The legislation would also extend to Jan. 1, 2013, the deadline for placing in service buildings assisted by tax credits in the GO Zones for Hurricanes Katrina, Rita, and Wilma. In addition, the increase in the rehabilitation tax credit percentages for GO Zone projects would be extended for a year.

The bill also includes an extension through 2010 for the New Markets Tax Credit (NMTC) program, with a $5 billion investment allocation, along with an NMTC exemption from the alternative minimum tax for investments made between March 15, 2010, and Jan. 1, 2012.

As a revenue-raising measure, the Baucus legislation includes a provision taxing income from carried interests in investment partnerships, including real estate partnerships, as ordinary income. The provision is aimed at income received in exchange for services performed in connection with certain assets, including real estate. Currently, such income is taxed at capital gains rates if the underlying partnership income is capital gain.

Under the bill, 75 percent of carried interest income that doesn't represent a return on invested capital would be taxed as ordinary income. This percentage would be reduced to 50 percent for income from the disposition of partnership assets held for at least five years and from the disposition of partnership interests held for at least five years, to the extent that the income is attributable to assets held for five years.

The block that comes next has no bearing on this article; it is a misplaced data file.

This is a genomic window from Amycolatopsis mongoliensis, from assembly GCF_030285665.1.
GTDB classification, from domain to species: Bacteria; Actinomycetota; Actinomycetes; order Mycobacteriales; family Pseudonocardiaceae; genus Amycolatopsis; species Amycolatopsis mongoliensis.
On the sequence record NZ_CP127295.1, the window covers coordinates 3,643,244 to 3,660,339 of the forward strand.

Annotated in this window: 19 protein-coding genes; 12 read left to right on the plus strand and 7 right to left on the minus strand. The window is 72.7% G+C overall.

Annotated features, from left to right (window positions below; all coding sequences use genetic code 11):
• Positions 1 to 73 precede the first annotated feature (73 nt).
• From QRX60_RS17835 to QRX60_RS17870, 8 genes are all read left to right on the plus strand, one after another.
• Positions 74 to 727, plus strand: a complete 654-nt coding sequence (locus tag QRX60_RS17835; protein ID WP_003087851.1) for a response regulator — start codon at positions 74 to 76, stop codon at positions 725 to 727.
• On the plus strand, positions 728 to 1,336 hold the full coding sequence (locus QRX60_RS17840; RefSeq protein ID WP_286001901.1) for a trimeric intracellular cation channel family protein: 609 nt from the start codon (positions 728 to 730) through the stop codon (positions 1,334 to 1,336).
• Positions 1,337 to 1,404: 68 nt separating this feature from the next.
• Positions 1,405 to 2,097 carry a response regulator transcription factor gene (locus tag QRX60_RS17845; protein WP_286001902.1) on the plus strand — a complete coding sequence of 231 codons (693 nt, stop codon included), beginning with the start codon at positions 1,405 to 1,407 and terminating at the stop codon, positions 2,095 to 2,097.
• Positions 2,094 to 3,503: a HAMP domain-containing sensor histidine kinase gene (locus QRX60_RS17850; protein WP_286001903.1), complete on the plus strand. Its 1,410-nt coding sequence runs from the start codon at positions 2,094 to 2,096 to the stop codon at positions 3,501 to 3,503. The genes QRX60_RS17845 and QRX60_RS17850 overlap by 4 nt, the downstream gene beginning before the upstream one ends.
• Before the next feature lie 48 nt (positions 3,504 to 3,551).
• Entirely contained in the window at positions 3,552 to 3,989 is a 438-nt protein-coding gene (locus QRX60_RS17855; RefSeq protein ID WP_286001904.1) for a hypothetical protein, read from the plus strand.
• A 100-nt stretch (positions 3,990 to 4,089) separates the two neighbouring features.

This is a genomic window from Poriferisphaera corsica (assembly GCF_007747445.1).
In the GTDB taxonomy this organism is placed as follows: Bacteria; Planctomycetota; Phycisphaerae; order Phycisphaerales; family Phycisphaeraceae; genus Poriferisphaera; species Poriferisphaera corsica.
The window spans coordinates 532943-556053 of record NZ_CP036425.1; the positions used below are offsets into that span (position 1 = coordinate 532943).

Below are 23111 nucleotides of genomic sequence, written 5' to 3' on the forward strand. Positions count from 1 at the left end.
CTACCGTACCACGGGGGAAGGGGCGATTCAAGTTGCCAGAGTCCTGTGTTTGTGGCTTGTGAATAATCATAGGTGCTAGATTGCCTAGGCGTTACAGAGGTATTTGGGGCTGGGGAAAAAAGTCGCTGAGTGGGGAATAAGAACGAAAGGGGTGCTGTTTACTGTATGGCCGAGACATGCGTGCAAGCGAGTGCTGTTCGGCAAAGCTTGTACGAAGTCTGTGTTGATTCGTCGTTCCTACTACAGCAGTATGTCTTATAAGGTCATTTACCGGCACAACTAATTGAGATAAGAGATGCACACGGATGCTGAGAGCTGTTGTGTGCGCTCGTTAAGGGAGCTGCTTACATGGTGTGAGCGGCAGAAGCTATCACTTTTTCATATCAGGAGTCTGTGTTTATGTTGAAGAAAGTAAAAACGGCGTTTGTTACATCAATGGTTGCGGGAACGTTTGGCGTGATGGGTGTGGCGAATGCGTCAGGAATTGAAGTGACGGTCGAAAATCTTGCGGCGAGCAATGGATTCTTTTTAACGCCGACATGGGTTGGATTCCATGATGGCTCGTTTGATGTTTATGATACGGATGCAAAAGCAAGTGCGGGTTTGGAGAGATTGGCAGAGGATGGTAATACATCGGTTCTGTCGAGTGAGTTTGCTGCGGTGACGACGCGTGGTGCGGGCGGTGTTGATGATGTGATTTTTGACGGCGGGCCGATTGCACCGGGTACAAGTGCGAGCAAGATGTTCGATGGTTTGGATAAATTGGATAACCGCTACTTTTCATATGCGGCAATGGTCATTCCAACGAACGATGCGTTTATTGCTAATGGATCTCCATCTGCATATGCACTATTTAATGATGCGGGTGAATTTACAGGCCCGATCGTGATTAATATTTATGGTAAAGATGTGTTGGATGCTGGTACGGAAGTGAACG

Goals set for Fannie, Freddie

The Federal Housing Finance Agency (FHFA) has established affordable housing goals for Fannie Mae and Freddie Mac for 2010 and 2011 that add a market-based alternative to the traditional percentage-of-business benchmarks.